Women’s Rugby World Cup 2022 dates announced

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Wellington, May 12, 2021

The dates for next year’s Women’s Rugby World Cup in New Zealand have been announced with the Tournament to run from October 8 to November 12, 2022.

The 12-team Tournament which was due to be held this year in Auckland and Whangarei was postponed due to Covid-19.

The new dates mean that the Tournament will be extended from 35 to 43 days, and that all teams will have a minimum of five rest days between matches in align with the approach recently approved for the men’s competition.

The extension of the Tournament window also allows for a revamped Tournament format that will see all matches take place on Saturdays and Sundays with no overlap.

The pool phase will be played on the weekends of 8-9, 15-16 and 22-23 October 2022 at Eden Park, Northlands Events Centre in Whangarei and Waitakere Stadium.

The quarter-finals will take place on 29-30 October followed by semi-finals on Saturday, November 5, 2021,

The Bronze Medal match will be played on Saturday, November 12, 2022, with Eden Park set to create history by becoming the first stadium to host both the Men’s and Women’s Rugby World Cup finals.

Hope and anxiety

Speaking to Morning Report, Organising Committee Chairperson Dame Julie Christie hoped that the borders would be open by then.

“You would like to think so, wouldn’t you? We have been through a big planning process of course in order to make sure that the delay will work for the players and world rugby and New Zealand rugby so we are very hopeful. That’s all we can be these days,” she said.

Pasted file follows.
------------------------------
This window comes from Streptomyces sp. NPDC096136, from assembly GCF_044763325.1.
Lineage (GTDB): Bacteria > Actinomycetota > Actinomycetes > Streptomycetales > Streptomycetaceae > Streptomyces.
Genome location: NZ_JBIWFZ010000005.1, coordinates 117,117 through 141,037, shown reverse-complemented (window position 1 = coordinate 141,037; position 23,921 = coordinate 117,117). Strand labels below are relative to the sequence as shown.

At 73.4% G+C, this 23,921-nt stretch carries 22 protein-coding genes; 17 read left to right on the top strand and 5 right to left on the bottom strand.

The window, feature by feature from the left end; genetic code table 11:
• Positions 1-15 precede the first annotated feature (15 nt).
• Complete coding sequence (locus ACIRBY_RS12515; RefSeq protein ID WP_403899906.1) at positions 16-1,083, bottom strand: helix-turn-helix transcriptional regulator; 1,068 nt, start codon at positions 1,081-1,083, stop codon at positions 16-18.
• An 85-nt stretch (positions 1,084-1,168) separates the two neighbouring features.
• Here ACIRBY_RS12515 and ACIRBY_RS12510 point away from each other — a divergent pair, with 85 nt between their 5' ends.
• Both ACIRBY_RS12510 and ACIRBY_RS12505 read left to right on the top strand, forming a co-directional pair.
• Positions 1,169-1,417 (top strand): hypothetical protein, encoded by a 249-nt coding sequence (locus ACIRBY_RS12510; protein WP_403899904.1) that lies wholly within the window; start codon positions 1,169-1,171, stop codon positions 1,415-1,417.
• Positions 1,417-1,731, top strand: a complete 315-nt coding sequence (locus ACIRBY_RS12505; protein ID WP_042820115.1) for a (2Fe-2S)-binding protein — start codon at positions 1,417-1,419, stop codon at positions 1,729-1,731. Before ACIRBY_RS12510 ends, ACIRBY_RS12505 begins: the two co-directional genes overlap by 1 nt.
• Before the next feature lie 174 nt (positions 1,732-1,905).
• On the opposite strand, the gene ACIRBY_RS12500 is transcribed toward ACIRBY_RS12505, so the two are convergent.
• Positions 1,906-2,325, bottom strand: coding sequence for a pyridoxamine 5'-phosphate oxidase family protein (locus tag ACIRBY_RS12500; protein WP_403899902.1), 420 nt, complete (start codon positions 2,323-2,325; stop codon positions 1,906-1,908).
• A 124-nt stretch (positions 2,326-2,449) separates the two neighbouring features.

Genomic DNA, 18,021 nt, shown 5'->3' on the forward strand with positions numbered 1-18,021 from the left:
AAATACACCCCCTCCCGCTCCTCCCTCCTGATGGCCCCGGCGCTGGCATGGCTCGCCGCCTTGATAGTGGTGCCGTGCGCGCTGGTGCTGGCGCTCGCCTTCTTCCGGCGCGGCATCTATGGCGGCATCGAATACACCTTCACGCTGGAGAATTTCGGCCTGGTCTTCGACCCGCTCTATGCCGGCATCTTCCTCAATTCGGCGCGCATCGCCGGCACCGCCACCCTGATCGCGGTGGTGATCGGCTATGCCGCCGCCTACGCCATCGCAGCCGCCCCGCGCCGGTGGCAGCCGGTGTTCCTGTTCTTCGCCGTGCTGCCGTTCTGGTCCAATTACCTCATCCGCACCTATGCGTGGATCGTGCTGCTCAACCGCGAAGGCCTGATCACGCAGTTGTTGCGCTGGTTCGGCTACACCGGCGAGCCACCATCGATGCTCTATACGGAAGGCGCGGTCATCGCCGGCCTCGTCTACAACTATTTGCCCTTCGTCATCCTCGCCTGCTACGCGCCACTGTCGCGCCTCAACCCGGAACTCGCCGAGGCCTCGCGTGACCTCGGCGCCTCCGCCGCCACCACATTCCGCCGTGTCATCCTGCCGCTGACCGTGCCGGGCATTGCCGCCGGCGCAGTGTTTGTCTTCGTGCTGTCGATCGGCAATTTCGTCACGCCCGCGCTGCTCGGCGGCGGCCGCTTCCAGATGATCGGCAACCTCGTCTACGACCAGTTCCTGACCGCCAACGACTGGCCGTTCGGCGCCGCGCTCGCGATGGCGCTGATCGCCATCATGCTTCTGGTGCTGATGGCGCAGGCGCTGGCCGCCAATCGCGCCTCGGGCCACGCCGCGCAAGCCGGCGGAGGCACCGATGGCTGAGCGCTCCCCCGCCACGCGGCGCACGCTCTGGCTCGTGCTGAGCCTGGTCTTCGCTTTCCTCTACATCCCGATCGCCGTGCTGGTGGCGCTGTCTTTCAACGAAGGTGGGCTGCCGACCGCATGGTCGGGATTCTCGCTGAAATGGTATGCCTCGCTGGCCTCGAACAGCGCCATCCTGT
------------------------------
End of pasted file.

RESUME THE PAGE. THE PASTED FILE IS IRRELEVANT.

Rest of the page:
Dame Julie said that having games on the weekends would be good for players and enable bigger crowds at games. Daylight savings and warmer weather would also be in effect.

“Believe it or not this actually probably works better for us as a Tournament. Ticket prices are yet to be determined but “Women’s Rugby is based around family and will be an important part. Therefore, there will be reasonably priced tickets to ensure families can attend, and especially children. Women’s Rugby is the fastest growing segment of the game, so we will be looking to ensure that as many young women as possible can attend,” she said.

Promoting Women’s Rugby

World Rugby Chair Sir Bill Beaumont said, “We are committed to accelerating the women’s game at all levels. While the postponement was disappointing for everyone, it has provided a unique opportunity to review every aspect of the event to ensure that it is the best it can be for the players, fans around the world and the enthusiastic New Zealanders.”

The competition has kept its world cup 2021 branding with an addition of – in Te Reo Maori “Now playing in 2022.”

The above Report has been published under a special agreement with www.rnz.co.nz

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